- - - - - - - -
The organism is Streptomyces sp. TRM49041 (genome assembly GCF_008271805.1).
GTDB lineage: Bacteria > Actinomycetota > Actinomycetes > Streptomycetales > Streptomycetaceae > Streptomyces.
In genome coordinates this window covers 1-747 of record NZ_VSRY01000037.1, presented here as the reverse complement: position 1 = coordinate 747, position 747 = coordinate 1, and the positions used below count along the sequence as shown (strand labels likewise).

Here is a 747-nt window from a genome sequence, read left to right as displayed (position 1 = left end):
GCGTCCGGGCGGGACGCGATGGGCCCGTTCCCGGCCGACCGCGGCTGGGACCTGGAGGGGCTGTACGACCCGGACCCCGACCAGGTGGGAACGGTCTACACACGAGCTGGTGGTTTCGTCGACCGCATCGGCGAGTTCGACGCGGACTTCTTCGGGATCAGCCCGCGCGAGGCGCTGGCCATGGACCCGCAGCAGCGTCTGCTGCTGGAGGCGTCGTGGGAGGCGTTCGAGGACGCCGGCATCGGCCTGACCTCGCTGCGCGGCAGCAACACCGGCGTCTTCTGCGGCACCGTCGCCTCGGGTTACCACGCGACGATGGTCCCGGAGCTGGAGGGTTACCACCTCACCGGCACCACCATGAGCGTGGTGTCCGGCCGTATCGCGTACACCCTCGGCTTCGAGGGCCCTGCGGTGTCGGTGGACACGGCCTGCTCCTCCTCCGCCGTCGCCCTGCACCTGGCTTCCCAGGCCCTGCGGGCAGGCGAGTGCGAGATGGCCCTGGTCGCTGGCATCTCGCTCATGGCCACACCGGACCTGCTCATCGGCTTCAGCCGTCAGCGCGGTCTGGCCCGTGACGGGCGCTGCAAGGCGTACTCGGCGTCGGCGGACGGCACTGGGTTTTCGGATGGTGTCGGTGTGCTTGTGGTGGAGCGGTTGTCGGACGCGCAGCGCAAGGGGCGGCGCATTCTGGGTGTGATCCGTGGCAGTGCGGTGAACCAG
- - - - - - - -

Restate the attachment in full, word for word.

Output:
The organism is Streptomyces sp. TRM49041 (genome assembly GCF_008271805.1).
GTDB lineage: Bacteria > Actinomycetota > Actinomycetes > Streptomycetales > Streptomycetaceae > Streptomyces.
In genome coordinates this window covers 1-747 of record NZ_VSRY01000037.1, presented here as the reverse complement: position 1 = coordinate 747, position 747 = coordinate 1, and the positions used below count along the sequence as shown (strand labels likewise).

Here is a 747-nt window from a genome sequence, read left to right as displayed (position 1 = left end):
GCGTCCGGGCGGGACGCGATGGGCCCGTTCCCGGCCGACCGCGGCTGGGACCTGGAGGGGCTGTACGACCCGGACCCCGACCAGGTGGGAACGGTCTACACACGAGCTGGTGGTTTCGTCGACCGCATCGGCGAGTTCGACGCGGACTTCTTCGGGATCAGCCCGCGCGAGGCGCTGGCCATGGACCCGCAGCAGCGTCTGCTGCTGGAGGCGTCGTGGGAGGCGTTCGAGGACGCCGGCATCGGCCTGACCTCGCTGCGCGGCAGCAACACCGGCGTCTTCTGCGGCACCGTCGCCTCGGGTTACCACGCGACGATGGTCCCGGAGCTGGAGGGTTACCACCTCACCGGCACCACCATGAGCGTGGTGTCCGGCCGTATCGCGTACACCCTCGGCTTCGAGGGCCCTGCGGTGTCGGTGGACACGGCCTGCTCCTCCTCCGCCGTCGCCCTGCACCTGGCTTCCCAGGCCCTGCGGGCAGGCGAGTGCGAGATGGCCCTGGTCGCTGGCATCTCGCTCATGGCCACACCGGACCTGCTCATCGGCTTCAGCCGTCAGCGCGGTCTGGCCCGTGACGGGCGCTGCAAGGCGTACTCGGCGTCGGCGGACGGCACTGGGTTTTCGGATGGTGTCGGTGTGCTTGTGGTGGAGCGGTTGTCGGACGCGCAGCGCAAGGGGCGGCGCATTCTGGGTGTGATCCGTGGCAGTGCGGTGAACCAG